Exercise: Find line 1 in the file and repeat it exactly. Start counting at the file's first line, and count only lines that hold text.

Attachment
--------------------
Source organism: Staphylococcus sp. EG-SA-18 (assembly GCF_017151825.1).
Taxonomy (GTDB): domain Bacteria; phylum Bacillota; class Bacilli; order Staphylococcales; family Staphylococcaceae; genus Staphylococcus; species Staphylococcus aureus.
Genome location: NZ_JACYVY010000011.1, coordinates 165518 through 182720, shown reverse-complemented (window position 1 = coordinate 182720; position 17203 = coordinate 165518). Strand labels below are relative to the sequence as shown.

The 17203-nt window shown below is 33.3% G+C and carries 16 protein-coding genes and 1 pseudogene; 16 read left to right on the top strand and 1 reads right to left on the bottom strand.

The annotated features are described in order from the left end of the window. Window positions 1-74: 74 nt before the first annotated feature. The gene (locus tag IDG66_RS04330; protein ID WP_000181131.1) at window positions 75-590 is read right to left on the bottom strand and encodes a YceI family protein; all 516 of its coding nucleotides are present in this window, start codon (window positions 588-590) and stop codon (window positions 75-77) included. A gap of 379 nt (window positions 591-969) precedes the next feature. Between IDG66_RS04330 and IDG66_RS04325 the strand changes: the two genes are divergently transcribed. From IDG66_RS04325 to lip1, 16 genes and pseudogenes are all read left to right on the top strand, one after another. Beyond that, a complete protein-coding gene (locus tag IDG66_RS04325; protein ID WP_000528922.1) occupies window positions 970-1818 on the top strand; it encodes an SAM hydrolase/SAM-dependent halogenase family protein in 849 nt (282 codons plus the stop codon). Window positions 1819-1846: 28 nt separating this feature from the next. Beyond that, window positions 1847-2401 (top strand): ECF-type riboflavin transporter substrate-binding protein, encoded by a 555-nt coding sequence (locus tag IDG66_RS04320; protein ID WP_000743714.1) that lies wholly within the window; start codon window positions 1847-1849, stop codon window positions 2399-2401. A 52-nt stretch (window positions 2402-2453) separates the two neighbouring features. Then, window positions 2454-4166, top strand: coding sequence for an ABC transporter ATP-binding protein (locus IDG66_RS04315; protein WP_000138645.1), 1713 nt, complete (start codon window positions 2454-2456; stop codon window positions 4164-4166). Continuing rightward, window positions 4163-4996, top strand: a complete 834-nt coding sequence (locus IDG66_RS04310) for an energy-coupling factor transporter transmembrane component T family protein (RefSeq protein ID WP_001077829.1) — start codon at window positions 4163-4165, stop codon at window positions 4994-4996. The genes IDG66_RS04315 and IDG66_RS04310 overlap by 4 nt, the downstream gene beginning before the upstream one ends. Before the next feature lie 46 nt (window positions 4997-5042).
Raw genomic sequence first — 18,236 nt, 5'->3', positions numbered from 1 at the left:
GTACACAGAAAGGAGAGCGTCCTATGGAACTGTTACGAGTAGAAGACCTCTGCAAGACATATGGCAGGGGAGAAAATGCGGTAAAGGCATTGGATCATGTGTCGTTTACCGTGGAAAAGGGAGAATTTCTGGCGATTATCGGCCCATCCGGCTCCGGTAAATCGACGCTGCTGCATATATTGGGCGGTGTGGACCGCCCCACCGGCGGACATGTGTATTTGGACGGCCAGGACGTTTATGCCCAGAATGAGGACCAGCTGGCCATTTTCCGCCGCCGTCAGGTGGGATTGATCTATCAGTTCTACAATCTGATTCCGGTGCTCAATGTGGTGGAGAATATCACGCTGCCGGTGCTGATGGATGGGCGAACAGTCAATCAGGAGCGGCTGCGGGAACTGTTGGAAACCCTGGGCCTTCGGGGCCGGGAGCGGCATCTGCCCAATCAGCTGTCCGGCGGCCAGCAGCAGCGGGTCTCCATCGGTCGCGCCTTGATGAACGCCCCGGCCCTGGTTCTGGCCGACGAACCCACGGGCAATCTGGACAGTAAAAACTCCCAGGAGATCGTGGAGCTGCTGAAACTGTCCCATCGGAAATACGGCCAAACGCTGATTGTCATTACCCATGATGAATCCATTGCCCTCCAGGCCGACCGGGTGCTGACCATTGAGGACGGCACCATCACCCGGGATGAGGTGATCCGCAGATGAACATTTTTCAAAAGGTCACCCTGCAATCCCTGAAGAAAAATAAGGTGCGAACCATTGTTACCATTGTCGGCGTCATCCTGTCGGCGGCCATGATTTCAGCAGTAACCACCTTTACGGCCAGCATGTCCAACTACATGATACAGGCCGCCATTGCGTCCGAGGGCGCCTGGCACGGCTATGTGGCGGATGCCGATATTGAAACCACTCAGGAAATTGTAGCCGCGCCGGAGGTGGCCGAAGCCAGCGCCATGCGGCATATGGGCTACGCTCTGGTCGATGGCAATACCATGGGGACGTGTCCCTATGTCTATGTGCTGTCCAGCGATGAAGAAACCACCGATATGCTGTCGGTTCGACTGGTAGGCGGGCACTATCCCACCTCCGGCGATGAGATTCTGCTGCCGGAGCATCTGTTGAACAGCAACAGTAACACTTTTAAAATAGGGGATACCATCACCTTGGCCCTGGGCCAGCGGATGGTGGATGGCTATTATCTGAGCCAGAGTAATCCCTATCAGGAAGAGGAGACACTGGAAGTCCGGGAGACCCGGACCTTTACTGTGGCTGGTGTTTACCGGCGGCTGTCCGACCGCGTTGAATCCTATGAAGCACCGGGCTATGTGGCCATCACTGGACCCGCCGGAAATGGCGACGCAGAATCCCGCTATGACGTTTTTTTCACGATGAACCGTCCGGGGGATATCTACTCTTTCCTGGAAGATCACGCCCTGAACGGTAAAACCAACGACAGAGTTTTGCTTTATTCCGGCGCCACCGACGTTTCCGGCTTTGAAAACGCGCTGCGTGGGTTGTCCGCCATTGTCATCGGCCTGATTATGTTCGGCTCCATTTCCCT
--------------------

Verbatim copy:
Source organism: Staphylococcus sp. EG-SA-18 (assembly GCF_017151825.1).